Shimano Curado 200 HGK Reel Review

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Line capacity: 30/190, 50/120, 65/80 (braid)
Bearings: 6 + 1 roller bearing
Gear ratio: 7.4:1
Weight: 7.6 oz.
Maximum drag: 11 lbs.

Shimano’s Curado series baitcasting reels are among the best options for serious anglers, and their legendary performance has been putting–and keeping!–smiles on faces for generations. But with new upgrades, the Curado line is even better than before, making it a serious competitor for the best of reels.

Available in both right- and left-hand versions, a range of gear-ratios are on offer to suit a variety of techniques.

Today, I’m reviewing the 200HGK, a right-handed reel with a 7.4:1 gear ratio.

Capacity

The Curado HGK holds quite a bit of line. Shimano advertises a capacity of 190, 120, and 80 yards with 30-, 50-, and 80-pound PowerPro braid. That’s nothing to sneeze at, and my experience with this reel confirms those numbers.

For my money, that’s great capacity, especially on a reel that’s this palmable and low-profile. And honestly, I can’t see needing more line than that for the tasks I’ll put this reel to.

Of course, if you run fluorocarbon or monofilament, expect those figures to drop quite a bit.

Drag

Drag quality and weights are one of the first things I consider in a reel, and as you’d expect, the Curado HGK delivers in spades.

The star-shaped drag knob is located on the right side, directly behind the crank. It’s easy to actuate with your fingers without pulling your hand off the knobs, allowing adjustments on the fly.

That’s something I’ve come to appreciate when I get a surprise on the end of my line!

Shimano advertises a maximum drag of 11 pounds, and stacked carbon fiber discs are at the heart of this excellent system.

I’ve tested this reel at a variety of measured weights using a fishing scale. From just over a pound to its maximum setting, the drag was smooth and steady with no sudden slippage whatsoever.

This is especially impressive performance at the low-end, where baitcasters often struggle to deliver smooth performance.

And at the high-end of that setting, you’re prepared for monstrous bass, walleye, and even pike.

Anti-reverse

The Curado HGK’s anti-reverse system is automatic and immediate. You simply can’t get this reel to turn backward at all, providing maximum hook-setting power.

Casting

Next to the drag, this is the thing I explore the most carefully when selecting a new reel.

The Curado series sports a very fine spool that runs on a single bearing. And whatever magic Shimano works during manufacturing is apparent here immediately!

Baitcasting reels rely on a free-spinning spool, and friction is the enemy of the long cast. You can count me as impressed by this reel–especially if you back off the brakes and spool tension. Indeed, experienced anglers will find this reel casts extremely well with a variety of lure weights.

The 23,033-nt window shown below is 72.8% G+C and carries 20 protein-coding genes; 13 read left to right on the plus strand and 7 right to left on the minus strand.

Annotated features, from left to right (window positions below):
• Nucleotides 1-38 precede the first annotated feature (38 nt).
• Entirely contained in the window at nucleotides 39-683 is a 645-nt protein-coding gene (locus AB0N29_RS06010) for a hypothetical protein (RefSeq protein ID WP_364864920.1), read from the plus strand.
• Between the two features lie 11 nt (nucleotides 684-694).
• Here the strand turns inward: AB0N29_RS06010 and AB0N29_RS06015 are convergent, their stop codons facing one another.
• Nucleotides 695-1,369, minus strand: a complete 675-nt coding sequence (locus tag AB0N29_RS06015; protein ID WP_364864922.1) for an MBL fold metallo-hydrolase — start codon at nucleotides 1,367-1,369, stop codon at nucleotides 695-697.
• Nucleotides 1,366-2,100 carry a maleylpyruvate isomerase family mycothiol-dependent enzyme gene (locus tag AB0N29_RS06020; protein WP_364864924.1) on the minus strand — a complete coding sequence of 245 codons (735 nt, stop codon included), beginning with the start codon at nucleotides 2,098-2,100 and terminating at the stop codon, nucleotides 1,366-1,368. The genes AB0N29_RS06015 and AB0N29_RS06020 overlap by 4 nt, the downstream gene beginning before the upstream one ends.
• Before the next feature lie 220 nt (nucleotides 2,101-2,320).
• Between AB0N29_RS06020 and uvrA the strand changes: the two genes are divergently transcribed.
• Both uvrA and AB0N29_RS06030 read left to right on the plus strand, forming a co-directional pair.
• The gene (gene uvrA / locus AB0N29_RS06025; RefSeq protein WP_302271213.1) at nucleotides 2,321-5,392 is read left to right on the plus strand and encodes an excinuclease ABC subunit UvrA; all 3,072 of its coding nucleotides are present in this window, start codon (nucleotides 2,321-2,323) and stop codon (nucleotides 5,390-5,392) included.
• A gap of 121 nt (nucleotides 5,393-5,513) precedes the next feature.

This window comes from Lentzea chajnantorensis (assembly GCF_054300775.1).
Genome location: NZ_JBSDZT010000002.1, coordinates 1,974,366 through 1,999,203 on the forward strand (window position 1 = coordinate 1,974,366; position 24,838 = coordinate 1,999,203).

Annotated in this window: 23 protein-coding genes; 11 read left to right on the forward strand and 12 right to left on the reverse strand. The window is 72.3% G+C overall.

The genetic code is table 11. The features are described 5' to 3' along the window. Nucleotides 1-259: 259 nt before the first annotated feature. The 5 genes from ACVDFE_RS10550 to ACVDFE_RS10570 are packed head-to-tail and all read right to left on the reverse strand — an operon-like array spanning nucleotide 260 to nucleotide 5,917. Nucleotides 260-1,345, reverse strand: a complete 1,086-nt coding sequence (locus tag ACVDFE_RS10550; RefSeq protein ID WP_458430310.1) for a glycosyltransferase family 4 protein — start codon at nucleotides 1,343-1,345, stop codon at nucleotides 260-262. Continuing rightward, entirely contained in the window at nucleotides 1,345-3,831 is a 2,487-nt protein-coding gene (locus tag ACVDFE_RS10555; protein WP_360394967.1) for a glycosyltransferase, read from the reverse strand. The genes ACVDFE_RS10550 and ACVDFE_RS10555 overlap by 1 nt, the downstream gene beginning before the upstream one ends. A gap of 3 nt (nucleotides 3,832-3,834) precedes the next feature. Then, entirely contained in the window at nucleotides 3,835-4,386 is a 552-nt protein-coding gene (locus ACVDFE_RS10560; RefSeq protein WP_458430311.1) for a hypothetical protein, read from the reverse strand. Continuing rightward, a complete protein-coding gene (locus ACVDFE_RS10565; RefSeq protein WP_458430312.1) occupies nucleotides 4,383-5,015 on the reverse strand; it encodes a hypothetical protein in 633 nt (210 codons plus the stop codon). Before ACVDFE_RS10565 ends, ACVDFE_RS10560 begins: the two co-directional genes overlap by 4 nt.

That spool is machined from aluminum, and here, precision counts. The more even the machining, the less vibration when casting and retrieving. I was suitably impressed, and I’m pretty sure you will be, too.

To control backlashing, Shimano relies on a centrifugal braking system that’s paired with an adjustment knot located beneath the side plate. Each of those four brake tabs (pictured in the off position, e.g. the least braking) can be easily switched on or off in any order.

By turning each of the four brake pads on or off, and by loosening or tightening the adjustment knob, you gain incredible control over the applied braking force. Add to this the spool tensioning knob located adjacent to the crank, and you have a nearly infinite setting range to suit your skill and conditions.

Note: If the side plate won’t latch closed, loosen the spool tensioning knob!!!

Cranking/Retrieving

The Curado HGK sports a 7.4:1 gear ratio, meaning that for every turn of the crank, the spool will spin 7.4 times. That provides a retrieval rate of about 31 inches per turn, which is plenty to work worms, jerkbaits, topwater, and any other technique where slack line is something that you need to avoid like the plague.

Personally, I find it works well with all but the deepest diving crankbaits, too, but your mileage may vary.

This reel features soft-touch rubber knobs on the crank, as well as long arms to provide plenty of torque and power.

The Curado K now comes equipped with micro-module gearing–a feature previously available only on Shimano’s much pricier Chronarch. Essentially, this means that the solid brass gears are much smaller and closer together, providing impressive smoothness, better torque, and a very long service life.

Final Thoughts

Shimano’s Curado K series provides the performance experienced anglers will demand, as well as the ease of use newer fishermen will find helpful. Remarkably easy to set up, affordably priced for its quality, and offering time-tested design features, you won’t be disappointed by this reel.

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